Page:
Playing partner Phil Mickelson followed his opening 70 at La Quinta with a 68 at Nicklaus to get to 6 under. The 47-year-old Hall of Famer is playing his first tournament of since late October.

''The scores obviously aren't what I want, but it's pretty close and I feel good about my game,'' Mickelson said. ''I feel like this is a great place to start the year and build a foundation for my game. It's easy to identify the strengths and weaknesses. My iron play has been poor relative to the standards that I have. My driving has been above average.''

Charlie Reiter, the Palm Desert High School senior playing on a sponsor exemption, had a 70 at Nicklaus to match Mickelson at 6 under. The Southern California recruit is playing his first PGA Tour event. He tied for 65th in the Australian Open in November in his first start in a professional tournament.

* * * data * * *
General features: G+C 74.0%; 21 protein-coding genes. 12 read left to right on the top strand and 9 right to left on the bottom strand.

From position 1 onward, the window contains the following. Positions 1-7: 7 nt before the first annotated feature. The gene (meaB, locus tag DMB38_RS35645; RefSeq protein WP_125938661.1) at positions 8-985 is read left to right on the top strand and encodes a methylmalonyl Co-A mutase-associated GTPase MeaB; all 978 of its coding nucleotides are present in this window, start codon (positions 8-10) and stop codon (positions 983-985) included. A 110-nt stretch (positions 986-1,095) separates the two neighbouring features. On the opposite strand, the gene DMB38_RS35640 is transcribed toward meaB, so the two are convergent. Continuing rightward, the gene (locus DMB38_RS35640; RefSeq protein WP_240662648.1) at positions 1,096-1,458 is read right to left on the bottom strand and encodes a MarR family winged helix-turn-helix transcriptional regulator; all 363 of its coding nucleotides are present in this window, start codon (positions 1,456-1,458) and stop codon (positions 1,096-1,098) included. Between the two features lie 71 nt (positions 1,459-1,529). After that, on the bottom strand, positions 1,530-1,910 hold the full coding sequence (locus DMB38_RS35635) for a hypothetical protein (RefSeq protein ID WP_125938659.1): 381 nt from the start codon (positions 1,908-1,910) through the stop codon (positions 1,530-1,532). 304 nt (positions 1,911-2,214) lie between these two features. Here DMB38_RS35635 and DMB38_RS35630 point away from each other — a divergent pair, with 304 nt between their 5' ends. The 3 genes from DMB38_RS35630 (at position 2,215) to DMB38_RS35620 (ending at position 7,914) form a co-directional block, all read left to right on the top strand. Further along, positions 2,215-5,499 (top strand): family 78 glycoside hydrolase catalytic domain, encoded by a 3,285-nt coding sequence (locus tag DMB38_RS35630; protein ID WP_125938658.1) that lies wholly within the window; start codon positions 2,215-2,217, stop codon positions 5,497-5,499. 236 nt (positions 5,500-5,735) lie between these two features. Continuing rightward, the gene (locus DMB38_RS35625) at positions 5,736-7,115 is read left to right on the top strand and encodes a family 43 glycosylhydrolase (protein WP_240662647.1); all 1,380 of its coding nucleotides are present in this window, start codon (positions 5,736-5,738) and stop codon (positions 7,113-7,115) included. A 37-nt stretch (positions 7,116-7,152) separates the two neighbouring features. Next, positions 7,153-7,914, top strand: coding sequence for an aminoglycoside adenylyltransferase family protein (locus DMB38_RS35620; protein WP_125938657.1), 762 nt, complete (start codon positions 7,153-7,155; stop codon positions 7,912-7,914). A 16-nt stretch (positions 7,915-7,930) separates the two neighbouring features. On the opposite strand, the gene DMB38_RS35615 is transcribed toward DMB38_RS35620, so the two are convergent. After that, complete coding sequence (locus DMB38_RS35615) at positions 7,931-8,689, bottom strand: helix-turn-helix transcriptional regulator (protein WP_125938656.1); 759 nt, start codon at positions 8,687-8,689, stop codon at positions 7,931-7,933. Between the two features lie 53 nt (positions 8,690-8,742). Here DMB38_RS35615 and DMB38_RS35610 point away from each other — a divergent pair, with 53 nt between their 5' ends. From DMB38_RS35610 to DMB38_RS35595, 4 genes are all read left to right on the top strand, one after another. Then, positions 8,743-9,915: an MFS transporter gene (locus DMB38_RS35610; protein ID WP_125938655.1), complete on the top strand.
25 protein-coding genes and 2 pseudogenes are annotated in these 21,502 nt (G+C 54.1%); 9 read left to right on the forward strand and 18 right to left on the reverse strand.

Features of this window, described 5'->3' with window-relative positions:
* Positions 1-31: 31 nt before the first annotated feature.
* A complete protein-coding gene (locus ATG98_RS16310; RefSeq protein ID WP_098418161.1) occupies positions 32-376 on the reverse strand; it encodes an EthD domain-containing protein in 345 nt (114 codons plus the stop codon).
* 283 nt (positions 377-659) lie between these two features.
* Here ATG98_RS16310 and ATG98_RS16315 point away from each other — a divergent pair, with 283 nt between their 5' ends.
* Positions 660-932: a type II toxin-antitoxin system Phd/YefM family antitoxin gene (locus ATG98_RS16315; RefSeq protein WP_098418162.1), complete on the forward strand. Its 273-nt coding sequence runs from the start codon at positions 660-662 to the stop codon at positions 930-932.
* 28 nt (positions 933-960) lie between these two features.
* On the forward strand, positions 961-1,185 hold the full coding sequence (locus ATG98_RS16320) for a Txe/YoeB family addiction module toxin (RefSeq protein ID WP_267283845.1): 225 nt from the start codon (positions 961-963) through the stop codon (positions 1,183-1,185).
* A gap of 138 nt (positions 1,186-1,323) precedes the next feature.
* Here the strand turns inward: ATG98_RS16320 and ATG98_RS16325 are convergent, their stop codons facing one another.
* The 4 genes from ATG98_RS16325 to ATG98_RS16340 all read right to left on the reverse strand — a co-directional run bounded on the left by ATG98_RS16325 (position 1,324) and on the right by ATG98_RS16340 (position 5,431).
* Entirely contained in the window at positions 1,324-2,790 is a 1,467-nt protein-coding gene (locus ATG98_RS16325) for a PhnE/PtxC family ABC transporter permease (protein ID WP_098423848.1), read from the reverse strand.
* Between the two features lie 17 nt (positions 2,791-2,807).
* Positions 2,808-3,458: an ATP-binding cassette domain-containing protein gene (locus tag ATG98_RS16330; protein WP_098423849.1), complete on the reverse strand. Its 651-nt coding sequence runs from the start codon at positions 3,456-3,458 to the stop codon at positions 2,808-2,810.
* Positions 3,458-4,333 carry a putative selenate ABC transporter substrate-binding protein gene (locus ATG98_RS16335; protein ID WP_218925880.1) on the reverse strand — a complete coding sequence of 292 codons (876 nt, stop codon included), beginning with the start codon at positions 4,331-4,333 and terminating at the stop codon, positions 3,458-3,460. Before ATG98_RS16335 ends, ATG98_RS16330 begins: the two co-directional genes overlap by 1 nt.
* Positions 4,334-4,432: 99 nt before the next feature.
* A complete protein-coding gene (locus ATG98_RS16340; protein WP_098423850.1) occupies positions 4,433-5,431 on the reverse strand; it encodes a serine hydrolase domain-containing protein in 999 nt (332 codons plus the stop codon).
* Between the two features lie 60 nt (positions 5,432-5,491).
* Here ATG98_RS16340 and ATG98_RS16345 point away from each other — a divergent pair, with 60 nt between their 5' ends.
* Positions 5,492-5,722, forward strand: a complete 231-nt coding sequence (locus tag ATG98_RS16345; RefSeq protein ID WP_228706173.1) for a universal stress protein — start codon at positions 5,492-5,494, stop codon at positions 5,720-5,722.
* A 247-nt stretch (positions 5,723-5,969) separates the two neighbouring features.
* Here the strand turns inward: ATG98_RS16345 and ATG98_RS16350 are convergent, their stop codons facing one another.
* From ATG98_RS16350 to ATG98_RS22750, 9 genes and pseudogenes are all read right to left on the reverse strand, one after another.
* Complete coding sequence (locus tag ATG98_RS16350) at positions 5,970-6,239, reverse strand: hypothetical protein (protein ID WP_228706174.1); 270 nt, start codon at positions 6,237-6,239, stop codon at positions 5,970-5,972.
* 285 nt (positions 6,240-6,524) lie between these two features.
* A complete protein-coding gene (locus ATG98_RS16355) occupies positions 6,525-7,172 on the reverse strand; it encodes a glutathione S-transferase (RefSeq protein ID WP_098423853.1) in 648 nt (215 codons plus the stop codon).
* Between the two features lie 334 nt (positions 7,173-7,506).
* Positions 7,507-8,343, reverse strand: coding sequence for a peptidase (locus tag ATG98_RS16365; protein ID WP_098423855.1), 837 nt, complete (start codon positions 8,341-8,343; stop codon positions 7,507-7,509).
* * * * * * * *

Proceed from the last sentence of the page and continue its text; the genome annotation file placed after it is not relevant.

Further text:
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Mickelson 'displeased' with iron play; 10 back

By Ryan LavnerJanuary 20, 2018, 12:18 am

All of Phil Mickelson’s offseason work on his driver has paid off through two rounds of the CareerBuilder Challenge.

His iron play? Not as sharp, and it’s the reason why he heads into the weekend 10 shots off the lead.

“I’ve been pretty pleased, overall, with the way I’ve been driving the ball, and very displeased with the way my iron game has been,” said Mickelson, who shot 68 Friday on PGA West’s Nicklaus course. He has hit only 21 of 36 greens so far this week. “Usually my iron play is a lot better than what it’s been. So I’ll go work on it and hopefully improve each round in this tournament and build a solid foundation for the upcoming West Coast events.

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“I feel like if I continue to drive the ball the way I am, and if I got my iron play back to my normal standard, I should have the results that I’ve been expecting.”

Mickelson, of course, is always bullish this time of year, but he has been able to find 10 of 14 fairways each of the past two rounds, including at narrower La Quinta Country Club, which doesn’t always fit his eye.

“This is actually the best I’ve driven it in a lot of years,” he said.

Currently in a tie for 67th, Mickelson will need a solid round on the more difficult Stadium course Saturday to ensure that he makes the 54-hole cut. He hasn’t missed a cut in his first West Coast event of the new year since 2009.